Horse ownership and money go together quite well and a substantial portion of those who can afford a protective team will have some contact with the world of horses. As a result, those working in close protection should have some understanding of what that entails for protecting the principal.
If the principal owns a ranch or horse farm and just enjoys riding, then the protection team should have a few members who are good riders to accompany the principal. When Ronald Reagan became president, members of the Secret Service who were not already capable riders went through training in horsemanship with the National Park Police. Agents could then accompany the President as he rode around his ranch.
Injuries To Beware
When protecting a principal who rides, members of the protective team must be prepared to deal with the types of injuries that can arise from falls. Splints for broken or sprained limbs should be available as well as a cervical collar. If the principal rides jumpers and rides to hounds or does steeplechase riding or competes in jumping, then the cervical collar and knowledge of how to properly use it are essential.
It should be kept in mind, too, that many horse owners put great sentimental and monetary value on their horses. If they have a racing stable, they may well have horses worth millions of dollars. As a result, members of the security team may well be tasked with guarding the stables. Some knowledge of health matters that affect horses is useful so that the bodyguard can spot an illness or other problem with a horse.
Generally, there will be trainers or other stable employees who are continually nearby, but taking the trouble to learn a bit about the four-footed “principals” can be useful. As an example of how seriously horse owners can take security I’ll cite a situation after 9/11. When many prominent Saudis thought it prudent to leave the US, some assigned their contract bodyguards to guard their horse farms to prevent anyone from taking out their anti-Islamic feelings against the horses.
If the principal has racing horses, then they will be spending time at the track. Normally, owners’ boxes are fairly easy to secure and other aspects will be just like escorting a principal to any other sporting event in a large stadium or arena. Bodyguards will have to watch the crowd and stay close enough to prevent unwanted approaches to the principal. A good evacuation plan will have to be in place and plans for avoiding the crowds while getting the principal in and out of the track should be updated. The VIP driver should have the limo positioned for quick movement in case the principal wants to leave immediately once his horse or horses have run or if an evacuation is necessary. Plans should also be in place for escorting the principal to the stable to see the horses before the race and to the winner’s circle or to the stables after the race. Basically, the protective team needs to advance the track and stables well enough that they have multiple routes in mind for any circumstance.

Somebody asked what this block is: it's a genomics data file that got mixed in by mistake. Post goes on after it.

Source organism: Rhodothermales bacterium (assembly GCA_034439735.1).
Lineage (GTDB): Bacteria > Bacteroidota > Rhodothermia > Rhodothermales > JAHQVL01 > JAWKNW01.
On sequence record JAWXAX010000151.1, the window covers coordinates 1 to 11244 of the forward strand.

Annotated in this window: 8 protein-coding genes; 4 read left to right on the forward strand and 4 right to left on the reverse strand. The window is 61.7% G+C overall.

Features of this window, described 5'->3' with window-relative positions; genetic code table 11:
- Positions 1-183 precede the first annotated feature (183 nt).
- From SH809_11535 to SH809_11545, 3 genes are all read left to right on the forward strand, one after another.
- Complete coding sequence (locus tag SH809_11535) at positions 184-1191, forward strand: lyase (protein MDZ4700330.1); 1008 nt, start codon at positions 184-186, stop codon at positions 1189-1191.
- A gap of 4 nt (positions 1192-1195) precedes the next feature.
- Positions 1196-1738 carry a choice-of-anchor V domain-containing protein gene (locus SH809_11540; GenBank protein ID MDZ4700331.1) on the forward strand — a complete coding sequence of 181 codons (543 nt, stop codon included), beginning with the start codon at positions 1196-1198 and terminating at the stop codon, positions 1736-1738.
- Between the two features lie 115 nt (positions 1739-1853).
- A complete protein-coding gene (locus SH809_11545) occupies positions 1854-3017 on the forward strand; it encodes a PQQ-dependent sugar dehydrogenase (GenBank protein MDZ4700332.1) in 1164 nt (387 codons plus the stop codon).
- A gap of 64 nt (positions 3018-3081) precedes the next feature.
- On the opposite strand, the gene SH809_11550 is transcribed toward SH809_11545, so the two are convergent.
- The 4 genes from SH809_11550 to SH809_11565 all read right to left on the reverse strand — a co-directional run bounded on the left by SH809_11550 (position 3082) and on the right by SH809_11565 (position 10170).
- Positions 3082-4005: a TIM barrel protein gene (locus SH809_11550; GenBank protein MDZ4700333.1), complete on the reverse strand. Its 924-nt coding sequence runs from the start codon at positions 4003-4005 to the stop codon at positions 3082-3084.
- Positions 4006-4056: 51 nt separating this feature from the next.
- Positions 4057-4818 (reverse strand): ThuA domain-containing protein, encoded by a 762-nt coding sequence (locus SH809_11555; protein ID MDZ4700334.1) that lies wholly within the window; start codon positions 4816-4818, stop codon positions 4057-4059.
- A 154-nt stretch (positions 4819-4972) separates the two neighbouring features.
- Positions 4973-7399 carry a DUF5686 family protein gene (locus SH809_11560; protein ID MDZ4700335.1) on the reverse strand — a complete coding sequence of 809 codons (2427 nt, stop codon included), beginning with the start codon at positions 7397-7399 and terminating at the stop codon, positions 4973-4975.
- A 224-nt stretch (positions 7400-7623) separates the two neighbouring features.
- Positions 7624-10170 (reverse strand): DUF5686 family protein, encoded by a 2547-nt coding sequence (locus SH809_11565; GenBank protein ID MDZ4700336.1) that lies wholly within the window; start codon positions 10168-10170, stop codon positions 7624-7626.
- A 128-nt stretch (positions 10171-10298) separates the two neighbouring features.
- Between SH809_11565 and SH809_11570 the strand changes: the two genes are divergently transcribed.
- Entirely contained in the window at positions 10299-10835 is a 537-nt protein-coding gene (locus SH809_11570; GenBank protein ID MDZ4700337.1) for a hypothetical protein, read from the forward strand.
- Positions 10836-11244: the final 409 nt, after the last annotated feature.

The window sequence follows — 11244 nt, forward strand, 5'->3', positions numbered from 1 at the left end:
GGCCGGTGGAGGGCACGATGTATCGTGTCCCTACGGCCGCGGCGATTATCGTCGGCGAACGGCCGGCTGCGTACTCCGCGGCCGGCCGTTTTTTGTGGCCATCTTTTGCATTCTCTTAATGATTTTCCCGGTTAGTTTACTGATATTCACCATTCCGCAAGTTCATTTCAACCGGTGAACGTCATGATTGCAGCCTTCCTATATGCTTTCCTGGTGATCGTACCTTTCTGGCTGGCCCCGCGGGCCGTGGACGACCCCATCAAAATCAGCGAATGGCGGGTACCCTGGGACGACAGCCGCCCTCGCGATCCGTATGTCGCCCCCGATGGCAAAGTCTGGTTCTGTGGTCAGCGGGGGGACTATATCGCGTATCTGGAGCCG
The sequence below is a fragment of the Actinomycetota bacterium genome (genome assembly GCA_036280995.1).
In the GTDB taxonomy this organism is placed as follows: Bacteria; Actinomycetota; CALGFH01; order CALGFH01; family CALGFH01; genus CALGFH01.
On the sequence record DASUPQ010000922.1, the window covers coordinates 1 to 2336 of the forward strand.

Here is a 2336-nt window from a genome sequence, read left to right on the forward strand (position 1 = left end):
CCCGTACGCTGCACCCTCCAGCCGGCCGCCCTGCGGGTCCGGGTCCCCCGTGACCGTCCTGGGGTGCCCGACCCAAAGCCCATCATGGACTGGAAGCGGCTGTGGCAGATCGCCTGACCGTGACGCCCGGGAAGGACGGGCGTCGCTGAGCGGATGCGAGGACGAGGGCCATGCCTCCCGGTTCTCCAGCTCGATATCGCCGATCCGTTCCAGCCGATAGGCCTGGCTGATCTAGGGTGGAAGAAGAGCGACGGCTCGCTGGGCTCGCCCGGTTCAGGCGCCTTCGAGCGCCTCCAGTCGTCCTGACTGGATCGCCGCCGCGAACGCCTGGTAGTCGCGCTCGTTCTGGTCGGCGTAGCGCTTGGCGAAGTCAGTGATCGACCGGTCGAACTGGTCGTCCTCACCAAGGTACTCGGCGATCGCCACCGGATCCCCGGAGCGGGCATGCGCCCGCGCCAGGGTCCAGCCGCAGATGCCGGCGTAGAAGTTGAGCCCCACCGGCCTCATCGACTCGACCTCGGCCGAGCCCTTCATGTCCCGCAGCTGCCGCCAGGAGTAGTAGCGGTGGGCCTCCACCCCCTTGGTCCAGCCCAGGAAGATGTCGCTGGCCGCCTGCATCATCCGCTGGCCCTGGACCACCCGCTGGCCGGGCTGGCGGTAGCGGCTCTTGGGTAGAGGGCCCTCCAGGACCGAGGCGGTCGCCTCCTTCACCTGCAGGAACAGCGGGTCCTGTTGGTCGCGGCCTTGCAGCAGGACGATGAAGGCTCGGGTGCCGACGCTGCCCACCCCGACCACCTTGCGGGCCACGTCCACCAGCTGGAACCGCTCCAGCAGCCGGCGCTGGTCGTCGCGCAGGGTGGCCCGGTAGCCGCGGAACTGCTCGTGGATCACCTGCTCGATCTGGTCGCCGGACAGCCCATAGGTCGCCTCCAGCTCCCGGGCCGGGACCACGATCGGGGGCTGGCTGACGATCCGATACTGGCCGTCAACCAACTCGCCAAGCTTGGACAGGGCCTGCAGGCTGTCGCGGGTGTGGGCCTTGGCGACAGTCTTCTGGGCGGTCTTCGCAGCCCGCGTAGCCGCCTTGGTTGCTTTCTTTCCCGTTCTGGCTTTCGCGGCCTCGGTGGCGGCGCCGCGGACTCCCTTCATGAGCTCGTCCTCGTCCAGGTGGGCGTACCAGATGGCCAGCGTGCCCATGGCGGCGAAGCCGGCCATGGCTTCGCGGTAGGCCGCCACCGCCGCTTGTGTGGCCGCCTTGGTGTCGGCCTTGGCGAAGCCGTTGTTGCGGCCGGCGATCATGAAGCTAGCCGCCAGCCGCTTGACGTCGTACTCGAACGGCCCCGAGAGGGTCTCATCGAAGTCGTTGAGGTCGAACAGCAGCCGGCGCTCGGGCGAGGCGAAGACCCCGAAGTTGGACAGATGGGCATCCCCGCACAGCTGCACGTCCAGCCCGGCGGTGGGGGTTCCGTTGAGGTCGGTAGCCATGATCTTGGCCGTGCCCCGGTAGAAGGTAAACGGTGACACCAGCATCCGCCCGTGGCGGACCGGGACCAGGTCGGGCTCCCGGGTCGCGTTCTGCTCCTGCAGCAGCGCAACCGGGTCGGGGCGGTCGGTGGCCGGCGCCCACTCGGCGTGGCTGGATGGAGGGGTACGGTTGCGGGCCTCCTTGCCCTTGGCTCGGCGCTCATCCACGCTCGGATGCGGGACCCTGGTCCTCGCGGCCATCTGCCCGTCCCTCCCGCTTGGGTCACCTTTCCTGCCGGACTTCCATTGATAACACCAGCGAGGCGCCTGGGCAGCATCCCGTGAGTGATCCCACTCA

Principals who play polo create an entirely separate set of problems for the protective team. First, the speed of play in polo combined with the size of the field, 300 yards long and 160 yards wide on a typical outdoor field, require that plans be in place to get to the principal quickly in case he takes a fall and gets injured. Fortunately, an ambulance will be standing by at many matches and doctors are very likely to be either playing or amongst the spectators. Still, the protective team should have the cervical collar and inflatable splints ready.
Because the principal will be riding back and forth over such a large area, the bodyguards cannot really cover the entire crowd. Fortunately, the speed of play would make it somewhat difficult for a shooter to get a clear shot at the principal while the play is going on. However, between Chukkas (periods), the principal will be switching ponies and may be somewhat static. Members of the protective team will need to be especially observant at that point. Fortunately, for the most part, those who attend polo matches are of a fairly distinctive type who look and act affluent. Watch for anyone whose attire and demeanor do not seem to fit in with the rest of the crowd.
The protective team should be prepared for the “divot stomping” that takes place at halftime during a polo match. Spectators will normally come onto the field to stomp down any mounds of earth that have been thrown up by the horses’ hooves. Some players like to mingle with the crowd at this time and help with the divot stomping. This helps them stay loose and gives them a chance to mingle with some very fine-looking polo fans if they have an eye for the ladies. If the principal goes divot stomping, then stay close to him. My experience has been that though polo groupies mostly like the wealthy players, some may find the bodyguards interesting, but do not get distracted.
I put bodyguards on both sides of the field towards each end to watch the crowd and put one bodyguard with the principal’s string of remount ponies to cover them and the principal when he is switching between Chukkas. Just as a point of information, if the principal plays fairly high-level polo, that string of ponies will probably be worth $100,000 or more.
Riding ability and knowledge of horses is another skill that can make the bodyguard employable. Open areas and crowds can make protection at horse-related events challenging. Members of the protective team in charge of medical situations will also find planning for dealing with injuries that may arise from galloping along at high speed on a large animal a challenge as well. Compared to protecting the principal amidst urban crowds, time outdoors around horses isn’t really so bad.
Horse ownership and money go together quite well and a substantial portion of those…
by Rich Grassi / Mar 5, 2009